Borrowings make AP’s debt sustainability suspect: CAG

"Fresh borrowings for restructuring previous debt and increased use of debt for filling the revenue gap are leading to unsustainability of debt," it said.

Amaravati: The Andhra Pradesh government’s debt sustainability is suspect as a predominant part of borrowed funds is utilised for interest payments, thereby curtailing the scope for productive expenditure, the Comptroller and Auditor General of India has said.

The state has been borrowing primarily for restructuring of previous debts rather than for infrastructure creation, the CAG pointed out in its State Finances Audit Report for the year ended March 31, 2021.

In 2020-21, 77.12 per cent of the borrowed money was utilised for repayment of previous debt and only 8.91 per cent on capital expenditure (asset creation) as against 71.71 per cent and 7.76 per cent respectively in the previous year.

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“Borrowed funds should ideally be used to fund capital creation and developmental activities. Using borrowed funds for meeting current consumption and repayment of interest on outstanding debt is not sustainable,” it observed.

The CAG’s critical observations came just days after Chief Minister Y S Jagan Mohan Reddy claimed in the Legislative Assembly that the state’s finances were rosy with a highest Gross State Domestic Product growth rate of 11.43 per cent.

“Along with the (open market) borrowings, the state government has been establishing Corporations, Public Sector Undertakings, Special Purpose Vehicles to raise funds as off-budgetary borrowings from the market, outside the ambit of Fiscal Responsibility and Budget Management Act to implement the state policies/ works. This further increases the interest burden of the state government, pushing the debt-to-GSDP ratio further up to 44.04 per cent,” the CAG noted.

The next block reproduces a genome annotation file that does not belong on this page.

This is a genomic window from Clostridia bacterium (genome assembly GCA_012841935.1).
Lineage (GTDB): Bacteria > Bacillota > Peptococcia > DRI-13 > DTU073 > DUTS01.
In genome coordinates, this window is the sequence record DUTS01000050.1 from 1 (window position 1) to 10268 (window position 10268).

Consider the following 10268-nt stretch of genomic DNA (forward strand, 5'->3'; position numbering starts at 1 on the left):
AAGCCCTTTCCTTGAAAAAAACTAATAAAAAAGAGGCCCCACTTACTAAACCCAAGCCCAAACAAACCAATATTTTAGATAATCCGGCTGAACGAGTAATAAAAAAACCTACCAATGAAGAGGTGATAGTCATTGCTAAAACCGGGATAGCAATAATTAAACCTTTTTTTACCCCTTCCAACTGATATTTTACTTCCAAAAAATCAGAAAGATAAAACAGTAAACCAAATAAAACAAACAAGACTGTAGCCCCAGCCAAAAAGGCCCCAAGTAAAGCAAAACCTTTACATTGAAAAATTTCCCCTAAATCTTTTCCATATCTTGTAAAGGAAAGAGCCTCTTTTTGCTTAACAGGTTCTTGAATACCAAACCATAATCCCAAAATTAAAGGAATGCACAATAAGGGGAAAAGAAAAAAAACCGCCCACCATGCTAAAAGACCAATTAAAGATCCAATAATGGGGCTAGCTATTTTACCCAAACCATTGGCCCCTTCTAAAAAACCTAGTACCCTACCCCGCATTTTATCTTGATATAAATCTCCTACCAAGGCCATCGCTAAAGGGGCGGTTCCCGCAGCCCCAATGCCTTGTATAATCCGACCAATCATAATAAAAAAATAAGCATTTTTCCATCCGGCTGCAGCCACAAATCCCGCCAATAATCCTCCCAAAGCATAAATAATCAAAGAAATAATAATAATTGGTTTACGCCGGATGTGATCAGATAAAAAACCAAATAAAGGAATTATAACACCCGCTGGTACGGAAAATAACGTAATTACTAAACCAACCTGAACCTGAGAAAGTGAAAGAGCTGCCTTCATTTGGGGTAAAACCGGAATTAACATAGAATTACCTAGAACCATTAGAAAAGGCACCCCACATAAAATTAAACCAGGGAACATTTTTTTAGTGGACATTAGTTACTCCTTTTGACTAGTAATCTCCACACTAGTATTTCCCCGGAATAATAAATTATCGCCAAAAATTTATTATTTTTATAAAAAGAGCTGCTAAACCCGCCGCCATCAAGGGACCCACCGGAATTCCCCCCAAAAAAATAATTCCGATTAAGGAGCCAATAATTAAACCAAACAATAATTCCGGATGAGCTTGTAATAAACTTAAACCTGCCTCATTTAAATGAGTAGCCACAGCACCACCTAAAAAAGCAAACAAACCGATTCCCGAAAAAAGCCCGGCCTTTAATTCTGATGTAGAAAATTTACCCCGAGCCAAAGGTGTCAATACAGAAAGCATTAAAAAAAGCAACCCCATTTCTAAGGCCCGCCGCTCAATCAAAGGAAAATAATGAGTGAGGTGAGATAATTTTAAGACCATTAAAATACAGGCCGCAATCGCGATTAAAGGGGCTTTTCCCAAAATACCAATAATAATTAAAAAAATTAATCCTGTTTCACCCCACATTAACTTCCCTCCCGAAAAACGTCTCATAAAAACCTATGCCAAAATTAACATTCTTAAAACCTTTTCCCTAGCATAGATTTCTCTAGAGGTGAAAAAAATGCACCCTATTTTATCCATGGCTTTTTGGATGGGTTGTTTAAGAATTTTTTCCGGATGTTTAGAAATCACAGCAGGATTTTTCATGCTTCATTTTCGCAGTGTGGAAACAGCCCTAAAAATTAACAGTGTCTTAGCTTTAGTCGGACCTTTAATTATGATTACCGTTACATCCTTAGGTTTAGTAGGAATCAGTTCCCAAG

The statutory auditor also pointed out that the state depended heavily on off-budgetary borrowings for direct benefit transfers (freebie schemes).

“Fresh borrowings for restructuring previous debt and increased use of debt for filling the revenue gap are leading to unsustainability of debt,” it said.

The state government resorted to such off-budgetary borrowings to the tune of Rs 86,259.82 crore at the end of March 2021.

The overall liability of the state, including the off-budget borrowings as on March 31, 2021, shot up to Rs 4,34,506 crore.

“Creating such liabilities, without disclosing them in the budget, raises questions both of transparency and of inter-generational equity,” the statutory auditor remarked.

The state government, in its response to CAG, claimed the increase in debt during 2020-21 was mainly due to fall in state’s own revenues and increase in expenditure to manage the COVID-19 pandemic.

The state’s revenue receipts jumped by 5.50 per cent in 2020-21 compared to the previous year with increased transfers from the Government of India.

The CAG said AP would have to repay 45.74 per cent (Rs 1,23,640 crore) of its debt in the next seven years.

“The state government has to formulate a well-thought out debt strategy and mobilise additional revenue resources to meet this debt burden. Unless there is a definite plan to meet the liabilities, the resources available for development will only shrink further,” the CAG warned.

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